Brand proliferation has become a fact of modern life.
Walk into a large supermarket and you will be confronted with perhaps 15 types of shampoo, a dozen kinds of toothpaste and maybe ten flavours of yoghurt.
What's driving this proliferation of brands and sub-brands?
Marketers will tell you that it's all about shelf space and mass customisation – making sure every market segment is covered.
614 hotel brands
A similar phenomenon has gripped the hotel sector for a number of years.
Indeed, the proliferation of hotel brands is an incontestable reality. There are now 614 hotel brands belonging to 190 hotel companies worldwide, according to statements by Jean-Paul Herzog, former president of the EMEA region for Hilton hotels, who was speaking at the HOTCO conference held in Budapest on 30-31 January 2017.
In the last five years alone 25 new brands have entered the market place and, in Europe, there are 342 brands operated by 28 chains.
The world’s 10 largest hotel chains now offer a combined total of 113 brands at various price points, 31 of which didn’t exist a decade ago.
And there’s no sign of this proliferation slowing down, as developers scramble to build new properties, buoyed by high occupancy levels and cheap financing.
Loyalty programmes need more brands
If you listen to the CEO's of major chains they will tell you that the main reason for new hotel brands is to better serve an existing customer segment or to appeal to a broader customer base with new product offerings.
Also, hotel companies have an interest in offering a maximum number of possibilities to guests in order to reinforce loyalty to the chain.
Thus, adding more choices for loyalty programme members to 'earn' and 'burn' points is clearly a driving factor behind launching new brands.
With multiple brands, hotel companies can better compete in more market segments and tailor their offerings to specific demographic segments and local preferences.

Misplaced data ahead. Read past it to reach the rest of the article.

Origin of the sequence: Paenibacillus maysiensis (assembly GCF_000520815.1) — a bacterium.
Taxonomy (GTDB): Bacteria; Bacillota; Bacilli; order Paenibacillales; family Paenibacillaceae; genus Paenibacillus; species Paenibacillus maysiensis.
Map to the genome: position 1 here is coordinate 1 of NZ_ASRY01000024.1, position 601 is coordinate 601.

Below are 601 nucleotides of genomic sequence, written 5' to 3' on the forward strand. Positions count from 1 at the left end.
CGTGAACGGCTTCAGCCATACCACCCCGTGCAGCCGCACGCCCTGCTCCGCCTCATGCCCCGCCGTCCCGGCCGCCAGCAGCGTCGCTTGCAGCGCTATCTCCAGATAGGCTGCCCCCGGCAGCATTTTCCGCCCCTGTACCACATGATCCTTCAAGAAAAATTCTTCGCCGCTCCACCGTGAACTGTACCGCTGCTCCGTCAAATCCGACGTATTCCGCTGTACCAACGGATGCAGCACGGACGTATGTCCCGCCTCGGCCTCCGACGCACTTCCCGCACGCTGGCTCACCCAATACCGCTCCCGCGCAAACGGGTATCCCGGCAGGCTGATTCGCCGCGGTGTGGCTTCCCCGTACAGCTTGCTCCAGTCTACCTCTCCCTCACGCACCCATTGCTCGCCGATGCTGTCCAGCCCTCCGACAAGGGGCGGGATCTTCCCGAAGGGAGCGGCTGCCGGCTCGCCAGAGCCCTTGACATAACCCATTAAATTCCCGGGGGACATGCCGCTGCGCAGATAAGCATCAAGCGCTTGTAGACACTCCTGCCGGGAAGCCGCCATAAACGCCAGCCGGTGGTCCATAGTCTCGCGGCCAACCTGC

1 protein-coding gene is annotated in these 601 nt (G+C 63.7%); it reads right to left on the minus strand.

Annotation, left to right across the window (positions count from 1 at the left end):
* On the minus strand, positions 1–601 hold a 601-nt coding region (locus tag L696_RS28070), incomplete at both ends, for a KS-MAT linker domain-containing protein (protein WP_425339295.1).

Lifestyle for millennials
As has been widely documented, hotels are trying to appeal to a new generation of travellers, supposedly in search of 'authenticity'.
They want unique and hip places to sleep, not cookie-cutter facsimiles of hundreds of other hotels, according the marketing rhetoric of the big chains.
These so-called 'lifestyle' hotels are the hot, new growth segment in the industry, designed to attract millennials (travellers between the ages of 18 and 37) who aren’t interested in marble bathtubs but might enjoy beanbag chairs.
“The big hotel chains are in the business of pretending they aren’t big chains. They want you to think they are boutiques,” notes Pauline Frommer, editorial director for Frommer’s, a travel guide company. She adds that, “This dizzying array of brand names is a good way for them to hide. The vast majority of the public is not going to keep track.”
As examples, over the past three years, Marriott has launched Moxy, Hilton has created Canopy, Tru and Tapestry Collection, Best Western has added Vib, Glo and BW Premier Collection and IHG purchased Kimpton, giving a substantial boost to its boutique segment.
“The Internet has driven people to more niches. Everything is more segmented,” remarks Best Western CEO David Kong.
Development considerations a major factor, however….
However, as noted above by Ms Frommer, it's unlikely that the average consumer can keep track of the ever-increasing number of hotel brands and their particularities.
Meanwhile, there is another important driver of brand proliferation lurking in the background that has nothing to do directly with better serving guests.
In fact, development considerations are also an important factor, if not the important factor.
Through issuing new brands, the big chains can open up expansion opportunities in existing markets that might otherwise be blocked by non-compete clauses in franchise or management agreements with the existing hotels.
Also, a bigger brand portfolio may allow a hotel company to attract hotels into its network that would otherwise be unable to meet brand standards by allowing them to convert to a more flexible brand that does not require significant investment.
This aspect has been a particularly important driver for the soft brands of the major chains that have entered the market in recent years like Marriott's Autograph Collection.
Leverage versus OTAs
OTAs are also a factor driving brand expansion.
As explained by the CEO of one of the big-ten chains, having a denser network of hotels at a given destination can increase the bargaining power of a hotel group vis-à-vis an OTA when negotiating commissions and room availability requirements.
Finally, major hotel companies have become “asset light,” as evidenced yet again by Hilton’s decision to spin off its hotel holdings into a REIT. Expanding licensing opportunities allows hotel companies to replace cash flow from owned or leased hotels with franchise and management fees.